Although marketed as a vampire film, House of Dark Shadows is actually a strange hybrid that is part soap opera, part supernatural thriller. The Harlequin novel-like dialogue is strewn with clichs - "We've just met though I feel I've known you for so long," "No human could have made those two punctures" - but delivered with the serious conviction that true soap opera demands. Only in a film like this would every female character be sexually attracted to the foppish, aristocratic Barnabas. Jonathan Frid certainly makes an unlikely sex symbol but in the context of House of Dark Shadows his appeal is actually plausible when you consider the other male characters who seem boring and lifeless in comparison. The film might not be a classic in the annals of vampire cinema but it's a lot more fun than some of the late Christopher Lee Hammer horrors such as The Satanic Rites of Dracula (1974) which had fallen into the rut of boring predictability by the early seventies.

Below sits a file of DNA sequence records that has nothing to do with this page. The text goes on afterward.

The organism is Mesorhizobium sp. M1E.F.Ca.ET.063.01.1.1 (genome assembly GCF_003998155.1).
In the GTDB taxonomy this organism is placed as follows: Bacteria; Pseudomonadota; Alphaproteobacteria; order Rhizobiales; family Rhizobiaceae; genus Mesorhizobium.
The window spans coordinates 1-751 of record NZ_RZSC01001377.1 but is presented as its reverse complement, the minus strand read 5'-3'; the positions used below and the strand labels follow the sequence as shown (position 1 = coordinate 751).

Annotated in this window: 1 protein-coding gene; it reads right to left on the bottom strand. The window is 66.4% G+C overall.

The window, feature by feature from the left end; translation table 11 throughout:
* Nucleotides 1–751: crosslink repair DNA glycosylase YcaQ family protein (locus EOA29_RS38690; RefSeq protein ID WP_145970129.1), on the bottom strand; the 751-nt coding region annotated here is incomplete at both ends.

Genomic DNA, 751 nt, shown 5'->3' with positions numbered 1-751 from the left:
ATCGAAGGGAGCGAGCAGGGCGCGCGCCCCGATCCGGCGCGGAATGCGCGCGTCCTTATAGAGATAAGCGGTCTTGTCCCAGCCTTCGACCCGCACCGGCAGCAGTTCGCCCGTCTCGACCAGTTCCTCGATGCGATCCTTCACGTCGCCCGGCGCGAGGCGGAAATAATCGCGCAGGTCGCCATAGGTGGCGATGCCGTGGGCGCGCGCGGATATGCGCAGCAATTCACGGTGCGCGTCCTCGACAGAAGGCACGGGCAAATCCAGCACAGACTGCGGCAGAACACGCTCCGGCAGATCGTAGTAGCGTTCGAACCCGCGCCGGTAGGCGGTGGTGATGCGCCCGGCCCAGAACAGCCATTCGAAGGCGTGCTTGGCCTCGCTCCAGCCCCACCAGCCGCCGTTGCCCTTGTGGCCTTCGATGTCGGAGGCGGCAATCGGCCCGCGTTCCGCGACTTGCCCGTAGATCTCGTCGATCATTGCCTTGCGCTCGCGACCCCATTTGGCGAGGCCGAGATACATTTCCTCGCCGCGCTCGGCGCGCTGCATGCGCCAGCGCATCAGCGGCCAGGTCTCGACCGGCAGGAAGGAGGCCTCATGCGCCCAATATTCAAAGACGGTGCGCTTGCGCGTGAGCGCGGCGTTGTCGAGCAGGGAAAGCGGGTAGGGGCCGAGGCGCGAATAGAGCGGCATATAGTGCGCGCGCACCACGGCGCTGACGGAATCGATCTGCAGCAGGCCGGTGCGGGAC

Joan Bennett, who returned to the screen after a ten year absence to appear in House of Dark Shadows, plays her role straight even though she hardly took the film seriously. "I suppose it might be said that Dark Shadows is not typical of Detergent Land Drama," Bennett stated. "Anything can happen and does, with harrowing frequency." As for her character, she noted "As Elizabeth Collins, mistress of the mansion, I seldom leave it unless I need a vacation and then the writers conveniently arrange for me to have a splendid nervous breakdown, or they keep me in a deathlike trance, until it's time to go back to work again. Most people can boast of some sort of skeleton in the family closet, but I have a cousin who's a two-hundred-and-thirty-five-year-old vampire, though somewhat more benign than Count Dracula."